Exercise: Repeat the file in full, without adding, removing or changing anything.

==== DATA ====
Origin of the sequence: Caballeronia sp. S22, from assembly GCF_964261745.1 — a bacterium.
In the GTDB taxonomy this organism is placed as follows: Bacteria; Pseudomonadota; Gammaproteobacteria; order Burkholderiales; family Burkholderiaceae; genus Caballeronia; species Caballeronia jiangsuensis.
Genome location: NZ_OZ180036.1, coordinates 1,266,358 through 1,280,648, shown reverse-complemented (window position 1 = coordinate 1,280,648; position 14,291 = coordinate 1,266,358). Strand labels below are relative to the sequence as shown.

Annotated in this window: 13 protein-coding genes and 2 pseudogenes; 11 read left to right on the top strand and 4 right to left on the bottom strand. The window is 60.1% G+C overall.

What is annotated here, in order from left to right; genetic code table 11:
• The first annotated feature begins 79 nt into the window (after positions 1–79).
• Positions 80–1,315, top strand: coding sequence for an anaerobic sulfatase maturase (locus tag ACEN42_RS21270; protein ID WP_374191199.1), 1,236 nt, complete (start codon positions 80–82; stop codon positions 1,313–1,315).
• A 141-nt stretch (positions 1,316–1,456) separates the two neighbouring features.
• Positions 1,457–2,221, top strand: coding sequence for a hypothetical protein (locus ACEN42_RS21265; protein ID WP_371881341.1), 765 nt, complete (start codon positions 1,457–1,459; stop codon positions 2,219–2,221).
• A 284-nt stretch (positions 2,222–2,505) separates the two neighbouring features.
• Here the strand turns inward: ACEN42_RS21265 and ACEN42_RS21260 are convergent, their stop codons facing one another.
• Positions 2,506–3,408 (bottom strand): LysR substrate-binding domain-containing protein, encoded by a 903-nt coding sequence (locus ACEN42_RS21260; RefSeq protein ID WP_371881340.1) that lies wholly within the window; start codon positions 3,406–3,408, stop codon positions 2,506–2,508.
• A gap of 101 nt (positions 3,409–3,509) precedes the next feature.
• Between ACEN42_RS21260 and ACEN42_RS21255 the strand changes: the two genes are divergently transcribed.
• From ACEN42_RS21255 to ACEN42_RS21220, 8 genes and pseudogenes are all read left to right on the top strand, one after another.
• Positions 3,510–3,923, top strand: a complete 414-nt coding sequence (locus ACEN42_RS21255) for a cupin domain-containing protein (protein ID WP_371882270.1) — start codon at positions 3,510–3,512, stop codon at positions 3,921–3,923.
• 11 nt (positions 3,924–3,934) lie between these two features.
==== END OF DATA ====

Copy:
Origin of the sequence: Caballeronia sp. S22, from assembly GCF_964261745.1 — a bacterium.
In the GTDB taxonomy this organism is placed as follows: Bacteria; Pseudomonadota; Gammaproteobacteria; order Burkholderiales; family Burkholderiaceae; genus Caballeronia; species Caballeronia jiangsuensis.
Genome location: NZ_OZ180036.1, coordinates 1,266,358 through 1,280,648, shown reverse-complemented (window position 1 = coordinate 1,280,648; position 14,291 = coordinate 1,266,358). Strand labels below are relative to the sequence as shown.

Annotated in this window: 13 protein-coding genes and 2 pseudogenes; 11 read left to right on the top strand and 4 right to left on the bottom strand. The window is 60.1% G+C overall.

What is annotated here, in order from left to right; genetic code table 11:
• The first annotated feature begins 79 nt into the window (after positions 1–79).
• Positions 80–1,315, top strand: coding sequence for an anaerobic sulfatase maturase (locus tag ACEN42_RS21270; protein ID WP_374191199.1), 1,236 nt, complete (start codon positions 80–82; stop codon positions 1,313–1,315).
• A 141-nt stretch (positions 1,316–1,456) separates the two neighbouring features.
• Positions 1,457–2,221, top strand: coding sequence for a hypothetical protein (locus ACEN42_RS21265; protein ID WP_371881341.1), 765 nt, complete (start codon positions 1,457–1,459; stop codon positions 2,219–2,221).
• A 284-nt stretch (positions 2,222–2,505) separates the two neighbouring features.
• Here the strand turns inward: ACEN42_RS21265 and ACEN42_RS21260 are convergent, their stop codons facing one another.
• Positions 2,506–3,408 (bottom strand): LysR substrate-binding domain-containing protein, encoded by a 903-nt coding sequence (locus ACEN42_RS21260; RefSeq protein ID WP_371881340.1) that lies wholly within the window; start codon positions 3,406–3,408, stop codon positions 2,506–2,508.
• A gap of 101 nt (positions 3,409–3,509) precedes the next feature.
• Between ACEN42_RS21260 and ACEN42_RS21255 the strand changes: the two genes are divergently transcribed.
• From ACEN42_RS21255 to ACEN42_RS21220, 8 genes and pseudogenes are all read left to right on the top strand, one after another.
• Positions 3,510–3,923, top strand: a complete 414-nt coding sequence (locus ACEN42_RS21255) for a cupin domain-containing protein (protein ID WP_371882270.1) — start codon at positions 3,510–3,512, stop codon at positions 3,921–3,923.
• 11 nt (positions 3,924–3,934) lie between these two features.